This week's Creativity Award goes to B's mom for the snacks. (Or, should it be awarded to B's dad?)
The award for Most Thrifty goes to E's mom for using supplies that she had on hand, even if the potting soil pellets were a bust.
And, I will award myself with the Procrastination ribbon. Don't my index card drawings have "slacker" written all over them? Yes, they were done a hour before we had to leave while simultaniously bouncing a baby on my knee and screaming at L to "just eat your breakfast already!"
Book: The Carrot Seed by Ruth Krauss
Learning Concepts: Sequencing and transitional words (first, next, then, last)
Sequencing is one of the first reading comprehension skills that children are taught in school. This skill can be taught with just about any book. When reading with your child, ask him to recall what happened in the beginning, middle and end of the story. Or, phrase your questions like I did here...
What happened first?
What happened next?
Then what happened?
What happened last?
Other transitional words you can use with your child: beginning, middle, end, finally, after that, and ordinal numbers (first, second, third, etc.).
We read the words first, next, then and last several times throughout this activity. I will be adding these words to L's sight word ring to practice.
Snack: Crushed up oreos ("dirt"), sunflower seeds, and baby carrots
Sugar cookie "carrots"
The boys started getting a little stir crazy, so we moved our storytime outside. E's mom showed off her garden. Here they are checking out the corn stalks...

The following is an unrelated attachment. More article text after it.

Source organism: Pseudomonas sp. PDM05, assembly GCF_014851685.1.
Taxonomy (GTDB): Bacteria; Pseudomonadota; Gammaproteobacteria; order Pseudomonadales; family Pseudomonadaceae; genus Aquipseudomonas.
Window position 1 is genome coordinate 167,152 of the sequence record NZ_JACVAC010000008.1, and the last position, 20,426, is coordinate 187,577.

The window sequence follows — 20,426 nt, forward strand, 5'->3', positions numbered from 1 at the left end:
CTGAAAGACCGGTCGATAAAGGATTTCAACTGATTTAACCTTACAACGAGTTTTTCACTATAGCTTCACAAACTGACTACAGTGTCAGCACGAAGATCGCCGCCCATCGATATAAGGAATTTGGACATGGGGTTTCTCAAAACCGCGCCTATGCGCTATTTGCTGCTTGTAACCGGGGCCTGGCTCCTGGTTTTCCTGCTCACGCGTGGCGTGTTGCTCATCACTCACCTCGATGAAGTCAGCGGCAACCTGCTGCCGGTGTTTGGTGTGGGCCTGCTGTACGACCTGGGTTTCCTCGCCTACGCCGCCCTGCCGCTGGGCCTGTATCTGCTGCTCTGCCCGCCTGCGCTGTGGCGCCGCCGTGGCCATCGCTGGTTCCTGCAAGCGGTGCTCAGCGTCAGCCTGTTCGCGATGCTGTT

Learning Concept: Sorting and Classifying (math)
E's mom pulled out some seeds that she had on hand. The boys took a good look at them and talked about their attributes (small, large, round, flat, smooth, etc.).
Then, we mixed the seeds all up and the boys worked together to sort the seeds and match them to the picture of the plant that they will grow into.
Craft: Planting carrot seeds.
First, we tried using some soil pellets for planting our seeds. We mixed them with the instructed amount of water, but the soil was just too runny. They were probably just too old.
Plan B - Just get some dirt from the garden. I think the boys were much happier with this messier option, as evident by the big smile on E's face.
This is what the potted seeds looked like when we were done. We used clear plastic cups so the boys could see their seeds sprout.
Make sure you punch a few holes in the cup on the top.
Vocabulary Development: Patience - We talked about how the little boy in the book was patient because it can take a long time for seeds to sprout. But, we can't forget about them. We need to take care of them just like the boy in the book took care of his seeds.